The thing is, for those ladies, who took the time to come and talk to a bunch of kids who were more interested in recess than history, it was their father’s and uncles at (well not Ypres for Americans) but at Chateau Thierry, and the Argonne. And it was their brothers and boyfriends and husbands who fought all across Europe and Asia a mere 20 years before. Even as grade school kids a good bit sunk in.

My guess is, it was much the same in Britain, but where in America, for some undocumented reason, the poppy has retreated to a much-diminished place, in Britain it has become a required marker. I’d like to think that a good thing, but I’m not sure it is. Sir Humphrey had some thoughts about this lately at A Thin Pinstriped Line. They are worth a think.

[P]oppy season is here again, that time of year when politicians, celebrities and others compete to wear the biggest and most garish poppy. The media are on tenterhooks, waiting to spot a public figure without one, or even better someone wearing a white poppy or saying how they don’t believe in poppy day. The Guardian and Independent will run articles decrying the event, which will have the effect of raising the blood pressure of people across the country who have never served but feel the need to be OUTRAGED on behalf of those who have. Frankly I think this garish spectacle is getting worse every year, and I wonder if the time has come to rethink it.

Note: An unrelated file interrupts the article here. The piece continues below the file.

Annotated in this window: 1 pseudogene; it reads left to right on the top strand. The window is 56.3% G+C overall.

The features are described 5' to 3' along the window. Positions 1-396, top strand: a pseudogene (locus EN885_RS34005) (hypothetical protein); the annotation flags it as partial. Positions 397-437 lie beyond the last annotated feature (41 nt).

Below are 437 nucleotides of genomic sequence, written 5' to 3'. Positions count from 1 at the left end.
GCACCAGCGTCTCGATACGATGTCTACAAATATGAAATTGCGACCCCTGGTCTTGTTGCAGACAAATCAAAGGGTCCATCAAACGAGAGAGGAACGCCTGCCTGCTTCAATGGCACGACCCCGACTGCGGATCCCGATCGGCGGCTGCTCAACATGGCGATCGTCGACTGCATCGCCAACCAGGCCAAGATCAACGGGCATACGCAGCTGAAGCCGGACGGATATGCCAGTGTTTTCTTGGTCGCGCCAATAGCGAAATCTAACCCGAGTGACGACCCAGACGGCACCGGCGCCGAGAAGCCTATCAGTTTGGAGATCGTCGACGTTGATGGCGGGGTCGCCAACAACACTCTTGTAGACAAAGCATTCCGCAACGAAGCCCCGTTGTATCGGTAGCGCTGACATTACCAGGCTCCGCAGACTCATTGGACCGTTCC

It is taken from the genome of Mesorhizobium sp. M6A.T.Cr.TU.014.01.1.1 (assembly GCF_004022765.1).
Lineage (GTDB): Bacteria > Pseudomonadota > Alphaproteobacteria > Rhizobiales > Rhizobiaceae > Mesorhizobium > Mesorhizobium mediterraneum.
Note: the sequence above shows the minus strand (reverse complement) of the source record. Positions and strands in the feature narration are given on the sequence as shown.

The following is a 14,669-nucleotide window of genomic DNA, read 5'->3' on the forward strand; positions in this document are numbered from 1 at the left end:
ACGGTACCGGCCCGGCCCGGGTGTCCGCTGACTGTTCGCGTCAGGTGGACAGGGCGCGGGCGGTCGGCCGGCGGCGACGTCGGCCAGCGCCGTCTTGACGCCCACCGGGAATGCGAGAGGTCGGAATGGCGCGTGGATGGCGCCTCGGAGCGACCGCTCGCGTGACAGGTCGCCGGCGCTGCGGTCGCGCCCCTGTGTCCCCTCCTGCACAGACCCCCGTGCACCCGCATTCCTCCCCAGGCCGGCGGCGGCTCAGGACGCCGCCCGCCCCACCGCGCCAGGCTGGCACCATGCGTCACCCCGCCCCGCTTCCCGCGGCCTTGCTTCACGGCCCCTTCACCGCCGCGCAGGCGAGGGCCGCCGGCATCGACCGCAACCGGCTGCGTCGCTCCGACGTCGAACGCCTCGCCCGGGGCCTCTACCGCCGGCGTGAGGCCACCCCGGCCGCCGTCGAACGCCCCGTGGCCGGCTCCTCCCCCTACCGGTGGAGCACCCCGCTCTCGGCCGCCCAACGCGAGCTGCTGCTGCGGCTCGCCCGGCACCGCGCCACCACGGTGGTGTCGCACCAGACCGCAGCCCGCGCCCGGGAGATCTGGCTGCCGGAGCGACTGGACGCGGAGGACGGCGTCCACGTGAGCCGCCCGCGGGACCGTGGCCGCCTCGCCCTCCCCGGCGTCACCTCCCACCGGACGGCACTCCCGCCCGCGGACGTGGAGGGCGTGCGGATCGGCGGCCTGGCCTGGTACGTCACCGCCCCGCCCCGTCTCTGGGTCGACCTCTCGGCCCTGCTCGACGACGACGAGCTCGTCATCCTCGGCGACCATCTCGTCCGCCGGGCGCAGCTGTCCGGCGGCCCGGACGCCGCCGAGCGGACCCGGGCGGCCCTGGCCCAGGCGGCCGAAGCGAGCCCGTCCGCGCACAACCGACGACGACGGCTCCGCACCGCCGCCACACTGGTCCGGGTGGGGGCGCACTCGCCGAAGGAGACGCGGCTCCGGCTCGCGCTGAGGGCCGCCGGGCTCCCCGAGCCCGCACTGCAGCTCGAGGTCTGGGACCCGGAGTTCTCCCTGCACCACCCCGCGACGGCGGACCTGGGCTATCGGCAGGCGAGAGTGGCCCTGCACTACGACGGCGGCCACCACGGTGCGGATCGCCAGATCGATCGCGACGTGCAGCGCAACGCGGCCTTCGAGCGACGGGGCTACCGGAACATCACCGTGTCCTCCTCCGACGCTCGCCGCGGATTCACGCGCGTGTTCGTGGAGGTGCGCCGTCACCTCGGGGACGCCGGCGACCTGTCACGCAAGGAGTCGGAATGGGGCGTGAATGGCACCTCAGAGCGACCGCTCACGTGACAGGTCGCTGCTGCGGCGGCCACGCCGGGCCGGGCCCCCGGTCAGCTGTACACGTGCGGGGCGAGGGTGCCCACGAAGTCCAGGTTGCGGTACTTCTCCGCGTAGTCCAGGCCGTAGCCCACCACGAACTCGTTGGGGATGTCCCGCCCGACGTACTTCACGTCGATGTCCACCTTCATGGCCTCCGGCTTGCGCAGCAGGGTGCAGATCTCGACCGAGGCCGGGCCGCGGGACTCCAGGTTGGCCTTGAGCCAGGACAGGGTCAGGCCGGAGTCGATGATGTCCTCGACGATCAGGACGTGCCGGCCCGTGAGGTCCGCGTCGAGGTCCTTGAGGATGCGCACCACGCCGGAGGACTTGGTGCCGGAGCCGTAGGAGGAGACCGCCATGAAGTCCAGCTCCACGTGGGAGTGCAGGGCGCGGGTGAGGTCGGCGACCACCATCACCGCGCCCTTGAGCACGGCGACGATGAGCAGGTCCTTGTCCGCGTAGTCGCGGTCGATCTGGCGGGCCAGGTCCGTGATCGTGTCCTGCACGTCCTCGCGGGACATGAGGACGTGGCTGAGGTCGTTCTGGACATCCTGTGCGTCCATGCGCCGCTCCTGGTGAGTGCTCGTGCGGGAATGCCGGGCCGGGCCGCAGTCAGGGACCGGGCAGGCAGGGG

I come from humble roots. Looking back over 100 years of ‘Appleby’ family history and you will find coal miners on Tyneside and farmers in Essex, all living in relative poverty. One direct side of my family has a long history of service with the Reserves. My great grandfather was in the TA before WW1, mobilising as a Private in a TA rifle Bn in 1914, before being invalided after the Battle of Loos. My Grandfather joined the TA in 1940, serving as an anti-tank gunner  in a long series of campaigns from Africa to Western Europe in 1945. Growing up I heard his stories of the war and thought they sounded exciting and fun.  I was too young and naïve to realise the deep horrors he saw and experienced that lurked beneath the surface of his bravado about nearly being killed at Alam Halfa, entering the minefields on the first night of Alamein, or going toe to toe with Tigers at Villers Bocage. To my youthful mind he had spent his twenties having a bloody good adventure, not risking his life in circumstances he didn’t necessarily want to be in